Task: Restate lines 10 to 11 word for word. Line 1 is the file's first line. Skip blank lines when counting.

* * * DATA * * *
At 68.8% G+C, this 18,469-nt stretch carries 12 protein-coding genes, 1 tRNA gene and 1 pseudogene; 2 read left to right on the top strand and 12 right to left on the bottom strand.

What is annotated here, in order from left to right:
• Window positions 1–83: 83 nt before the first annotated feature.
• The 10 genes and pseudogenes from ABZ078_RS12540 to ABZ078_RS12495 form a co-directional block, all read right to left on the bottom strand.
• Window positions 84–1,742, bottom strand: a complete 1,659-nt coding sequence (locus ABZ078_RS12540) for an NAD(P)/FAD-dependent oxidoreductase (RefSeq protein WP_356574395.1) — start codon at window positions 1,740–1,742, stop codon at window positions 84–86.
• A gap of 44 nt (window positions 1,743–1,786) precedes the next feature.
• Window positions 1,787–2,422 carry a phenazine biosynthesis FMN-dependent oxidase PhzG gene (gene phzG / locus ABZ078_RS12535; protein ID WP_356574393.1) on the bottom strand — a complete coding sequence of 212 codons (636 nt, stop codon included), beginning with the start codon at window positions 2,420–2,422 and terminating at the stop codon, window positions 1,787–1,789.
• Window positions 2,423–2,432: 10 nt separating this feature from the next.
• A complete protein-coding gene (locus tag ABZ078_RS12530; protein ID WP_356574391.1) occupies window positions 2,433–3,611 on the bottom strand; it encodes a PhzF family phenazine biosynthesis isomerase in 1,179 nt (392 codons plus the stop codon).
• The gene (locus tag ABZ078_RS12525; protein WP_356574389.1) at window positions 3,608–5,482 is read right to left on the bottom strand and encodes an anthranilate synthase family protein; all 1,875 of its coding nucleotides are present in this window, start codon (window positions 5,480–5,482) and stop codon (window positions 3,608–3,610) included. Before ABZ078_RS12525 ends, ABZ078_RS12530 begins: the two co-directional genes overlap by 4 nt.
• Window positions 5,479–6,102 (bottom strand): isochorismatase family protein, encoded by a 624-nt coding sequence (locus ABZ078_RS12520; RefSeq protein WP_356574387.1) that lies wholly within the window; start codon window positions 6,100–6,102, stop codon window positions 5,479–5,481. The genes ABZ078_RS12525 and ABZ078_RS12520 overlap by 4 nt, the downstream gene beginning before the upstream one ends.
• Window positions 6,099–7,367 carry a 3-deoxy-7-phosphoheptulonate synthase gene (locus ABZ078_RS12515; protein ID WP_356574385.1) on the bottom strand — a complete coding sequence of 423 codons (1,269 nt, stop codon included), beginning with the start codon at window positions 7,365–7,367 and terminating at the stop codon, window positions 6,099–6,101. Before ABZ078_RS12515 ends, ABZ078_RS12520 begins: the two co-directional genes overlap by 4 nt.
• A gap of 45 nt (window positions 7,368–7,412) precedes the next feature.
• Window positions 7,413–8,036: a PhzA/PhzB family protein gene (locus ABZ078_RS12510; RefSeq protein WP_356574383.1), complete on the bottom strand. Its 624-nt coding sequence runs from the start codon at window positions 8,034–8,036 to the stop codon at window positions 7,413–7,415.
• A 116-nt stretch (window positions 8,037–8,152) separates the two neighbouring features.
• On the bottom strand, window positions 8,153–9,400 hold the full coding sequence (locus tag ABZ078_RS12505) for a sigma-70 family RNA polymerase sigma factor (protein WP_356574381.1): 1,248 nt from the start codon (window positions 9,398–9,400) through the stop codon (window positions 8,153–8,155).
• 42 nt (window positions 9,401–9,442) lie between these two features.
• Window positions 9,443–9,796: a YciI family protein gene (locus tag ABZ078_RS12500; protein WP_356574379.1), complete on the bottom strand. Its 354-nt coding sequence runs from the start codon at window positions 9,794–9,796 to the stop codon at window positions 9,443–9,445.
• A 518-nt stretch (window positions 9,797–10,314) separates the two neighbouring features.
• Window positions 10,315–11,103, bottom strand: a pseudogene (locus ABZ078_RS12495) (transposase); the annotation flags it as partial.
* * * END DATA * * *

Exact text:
• The gene (locus tag ABZ078_RS12525; protein WP_356574389.1) at window positions 3,608–5,482 is read right to left on the bottom strand and encodes an anthranilate synthase family protein; all 1,875 of its coding nucleotides are present in this window, start codon (window positions 5,480–5,482) and stop codon (window positions 3,608–3,610) included. Before ABZ078_RS12525 ends, ABZ078_RS12530 begins: the two co-directional genes overlap by 4 nt.
• Window positions 5,479–6,102 (bottom strand): isochorismatase family protein, encoded by a 624-nt coding sequence (locus ABZ078_RS12520; RefSeq protein WP_356574387.1) that lies wholly within the window; start codon window positions 6,100–6,102, stop codon window positions 5,479–5,481. The genes ABZ078_RS12525 and ABZ078_RS12520 overlap by 4 nt, the downstream gene beginning before the upstream one ends.